I love food and I love to cook. Over the years, I have collected quite a few cookbooks, each one unique. I’ve got cookbooks for every type of recipe—from simple to complex, baking to grilling, and vegan to beer-can chicken. I love to experiment, and there isn’t anything I’m afraid to try. (Steamed mussels in sabayon, anyone? I served them as the appetizer for a four-course meal.) I’ll try anything. I’m also comfortable concocting recipes myself.
But if there’s one thing I’ve learned while experimenting with different cookbooks, it’s this: an emergency “go-to” recipe is invaluable. And in case there’s really is an emergency, the recipe should be simple, too. Check these out, next time you need a quick entrée.
Andouille Sausage Jambalaya
Andouille is the authentic Cajun sausage that was first made by Acadian immigrants over two hundred years ago in south Louisiana. It is fully cooked, and is one of the key ingredients in jambalayas, gumbos, and étouffée.
1 pound andouille sausage
1 tablespoon cooking oil
One large yellow onion, chopped
One bell pepper, chopped (I prefer red bell peppers because they’re sweeter than green)
Three stalks celery, chopped
One 16-ounce can stewed tomatoes
One 15.5-ounce can chicken stock
2 cups water
2 cups uncooked long-grain rice
1 teaspoon thyme
1 teaspoon salt
1 teaspoon black pepper
2 teaspoons finely chopped garlic
Two bay leaves (remove before serving)
1/2 pound cooked and peeled shrimp (optional)
Cut the andouille in 1/2-inch wheels or bite-sized chunks. In a four-quart pot, add cooking oil, sausage, chopped onion, and celery; sauté for five minutes. Add the stewed tomatoes, diced bell peppers, chicken stock, water, and spices; bring the pot to a boil. Add the long grain rice and bring the pot back to a boil. Stir once, reduce heat to low, cover, and cook for twenty minutes. Remove from heat and allow the covered pot to set for five minutes before stirring and serving. Serves eight.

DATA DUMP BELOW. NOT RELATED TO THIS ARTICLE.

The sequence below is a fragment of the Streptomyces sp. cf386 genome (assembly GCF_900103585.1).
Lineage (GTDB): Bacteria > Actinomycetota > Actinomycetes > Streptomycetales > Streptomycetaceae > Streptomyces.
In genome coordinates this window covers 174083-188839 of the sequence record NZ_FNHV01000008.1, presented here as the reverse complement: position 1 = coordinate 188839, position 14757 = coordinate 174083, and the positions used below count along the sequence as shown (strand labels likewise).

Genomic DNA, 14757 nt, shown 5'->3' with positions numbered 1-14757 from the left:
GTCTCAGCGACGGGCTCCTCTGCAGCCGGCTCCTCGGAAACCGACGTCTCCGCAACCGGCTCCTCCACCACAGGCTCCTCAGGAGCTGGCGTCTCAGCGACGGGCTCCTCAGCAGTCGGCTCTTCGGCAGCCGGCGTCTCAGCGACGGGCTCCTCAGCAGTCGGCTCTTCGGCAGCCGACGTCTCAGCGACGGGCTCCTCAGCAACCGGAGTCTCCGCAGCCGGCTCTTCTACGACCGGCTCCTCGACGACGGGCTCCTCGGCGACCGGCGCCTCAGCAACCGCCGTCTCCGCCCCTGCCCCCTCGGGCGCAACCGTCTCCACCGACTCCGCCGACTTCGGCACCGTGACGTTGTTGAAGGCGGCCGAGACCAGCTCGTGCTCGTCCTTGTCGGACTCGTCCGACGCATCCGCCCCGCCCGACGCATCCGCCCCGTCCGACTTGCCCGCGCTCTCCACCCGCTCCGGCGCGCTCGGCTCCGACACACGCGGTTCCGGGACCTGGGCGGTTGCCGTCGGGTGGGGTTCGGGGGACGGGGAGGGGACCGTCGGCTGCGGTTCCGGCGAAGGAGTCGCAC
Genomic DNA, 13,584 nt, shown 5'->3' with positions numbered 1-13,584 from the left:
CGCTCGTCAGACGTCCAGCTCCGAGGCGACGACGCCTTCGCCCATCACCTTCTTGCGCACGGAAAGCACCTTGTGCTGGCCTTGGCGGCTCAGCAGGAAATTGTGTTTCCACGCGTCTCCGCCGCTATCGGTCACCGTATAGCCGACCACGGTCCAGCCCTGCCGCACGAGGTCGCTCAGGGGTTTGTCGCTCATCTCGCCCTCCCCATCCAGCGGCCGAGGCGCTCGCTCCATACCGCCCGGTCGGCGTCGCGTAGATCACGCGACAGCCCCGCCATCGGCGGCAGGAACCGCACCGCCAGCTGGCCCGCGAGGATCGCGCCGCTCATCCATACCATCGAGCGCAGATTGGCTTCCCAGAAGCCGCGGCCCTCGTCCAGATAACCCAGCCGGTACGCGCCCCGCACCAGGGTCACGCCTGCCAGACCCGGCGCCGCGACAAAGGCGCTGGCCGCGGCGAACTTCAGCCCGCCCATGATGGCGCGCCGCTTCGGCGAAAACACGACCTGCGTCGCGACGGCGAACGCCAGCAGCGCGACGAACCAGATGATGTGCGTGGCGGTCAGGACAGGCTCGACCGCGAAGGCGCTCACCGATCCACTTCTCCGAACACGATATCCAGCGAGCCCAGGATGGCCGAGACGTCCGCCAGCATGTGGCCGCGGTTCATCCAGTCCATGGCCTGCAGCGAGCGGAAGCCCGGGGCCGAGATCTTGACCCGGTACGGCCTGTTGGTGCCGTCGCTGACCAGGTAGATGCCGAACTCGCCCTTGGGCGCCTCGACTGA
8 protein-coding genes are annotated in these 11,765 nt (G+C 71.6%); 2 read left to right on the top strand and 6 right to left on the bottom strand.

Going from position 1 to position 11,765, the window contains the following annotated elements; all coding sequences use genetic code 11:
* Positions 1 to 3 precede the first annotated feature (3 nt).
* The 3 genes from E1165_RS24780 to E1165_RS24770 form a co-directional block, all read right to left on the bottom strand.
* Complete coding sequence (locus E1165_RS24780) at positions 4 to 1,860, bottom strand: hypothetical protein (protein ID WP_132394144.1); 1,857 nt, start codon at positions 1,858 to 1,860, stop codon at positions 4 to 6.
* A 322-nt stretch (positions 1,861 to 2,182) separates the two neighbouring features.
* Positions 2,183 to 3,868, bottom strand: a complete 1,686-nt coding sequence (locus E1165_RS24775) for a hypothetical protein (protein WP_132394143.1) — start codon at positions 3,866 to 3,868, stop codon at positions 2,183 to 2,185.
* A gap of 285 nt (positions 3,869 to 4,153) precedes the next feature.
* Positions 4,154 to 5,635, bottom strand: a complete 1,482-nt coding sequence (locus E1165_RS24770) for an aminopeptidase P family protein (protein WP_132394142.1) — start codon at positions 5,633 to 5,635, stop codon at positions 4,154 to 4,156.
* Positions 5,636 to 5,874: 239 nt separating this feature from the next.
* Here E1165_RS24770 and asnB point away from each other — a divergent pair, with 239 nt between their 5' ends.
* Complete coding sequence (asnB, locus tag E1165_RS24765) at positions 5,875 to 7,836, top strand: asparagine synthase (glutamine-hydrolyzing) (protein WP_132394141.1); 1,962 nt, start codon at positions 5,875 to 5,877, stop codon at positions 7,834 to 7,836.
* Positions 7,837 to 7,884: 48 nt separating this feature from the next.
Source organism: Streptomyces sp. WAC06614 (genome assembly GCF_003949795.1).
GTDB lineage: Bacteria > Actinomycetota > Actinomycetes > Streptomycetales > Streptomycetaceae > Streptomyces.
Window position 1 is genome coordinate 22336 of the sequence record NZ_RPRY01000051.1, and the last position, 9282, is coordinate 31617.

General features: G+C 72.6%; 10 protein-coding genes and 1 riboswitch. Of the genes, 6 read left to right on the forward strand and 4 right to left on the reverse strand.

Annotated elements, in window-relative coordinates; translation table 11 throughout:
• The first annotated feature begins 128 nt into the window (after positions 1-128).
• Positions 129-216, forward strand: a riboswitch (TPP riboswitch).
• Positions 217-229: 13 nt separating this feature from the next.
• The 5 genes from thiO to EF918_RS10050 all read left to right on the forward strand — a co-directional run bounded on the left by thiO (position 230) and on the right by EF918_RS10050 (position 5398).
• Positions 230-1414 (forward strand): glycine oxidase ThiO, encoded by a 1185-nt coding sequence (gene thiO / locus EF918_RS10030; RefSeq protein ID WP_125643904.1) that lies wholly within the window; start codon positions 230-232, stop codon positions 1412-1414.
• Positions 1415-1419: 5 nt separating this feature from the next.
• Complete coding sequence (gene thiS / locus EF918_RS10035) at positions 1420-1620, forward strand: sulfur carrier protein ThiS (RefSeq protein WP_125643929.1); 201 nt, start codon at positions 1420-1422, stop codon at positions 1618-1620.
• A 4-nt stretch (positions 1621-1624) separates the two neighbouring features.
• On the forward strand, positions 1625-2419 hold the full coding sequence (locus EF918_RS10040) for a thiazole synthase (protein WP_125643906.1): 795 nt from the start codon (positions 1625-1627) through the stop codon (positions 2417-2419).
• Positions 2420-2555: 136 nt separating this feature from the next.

Optional: to add an authentic Cajun flavor, stir in ½-pound cooked and peeled shrimp when the dish is removed from heat.
Technique: Brining Shrimp
Here is a technique I’ve used when cooking shrimp, with outstanding results. (This is an additional step; obviously, if time is of the essence—omit.) If you’ve ever wondered how restaurants manage to serve such succulent shrimp, while whenever one cooks (or especially, grills) them at home, they end up like shoe leather…the secret is brining.
- For each pound of shrimp, combine two quarts of water, ¼-cup kosher salt, and ¼-cup sugar in a large mixing bowl. Whisk together until the salt and sugar dissolve.
- Place peeled and deveined shrimp in brine solution, and allow them to sit for thirty minutes.
- Drain the shrimp in a colander and gently pat them dry with a paper towel. Proceed with whatever recipe you have at hand. If it’s the jambalaya, simply stir the shrimp into the dish for the last three or four minutes (depending on size of shrimp) of cooking. The heat from the ingredients is enough to cook the shrimp through. When they’re pink, they’re done.
As condiments, I always have several different hot sauces on hand—from flavorful and mild, to spicy and hot—for adding additional flavor to dishes. I do, however, steer away from sauces claiming they can degrease your driveway. These super-hot sauces will only kill the flavor of everything else.
If you need to whip together something quick for vegans or vegetarians, this pasta sauce is a personal favorite:
Romesco (Spanish Tomato) Sauce
- 12 to 15 hazelnuts, skins on
- 6 to 8 pitted green olives
- 4 medium tomatoes
- 2 tablespoons red wine vinegar
- 2 cloves garlic, finely minced
- 10 sprigs parsley
- 1 teaspoon sea salt
- ½ teaspoon black pepper
Chop the hazelnuts and olives coarsely in a food processor or blender. Remove them and set aside. Puree the remaining ingredients in a food processor or blender, then mix with the chopped hazelnuts and olives. Mix in cooked pasta of your choice. Makes nearly two cups of sauce.
Read: Seafood Skewers with Cajun Red Butter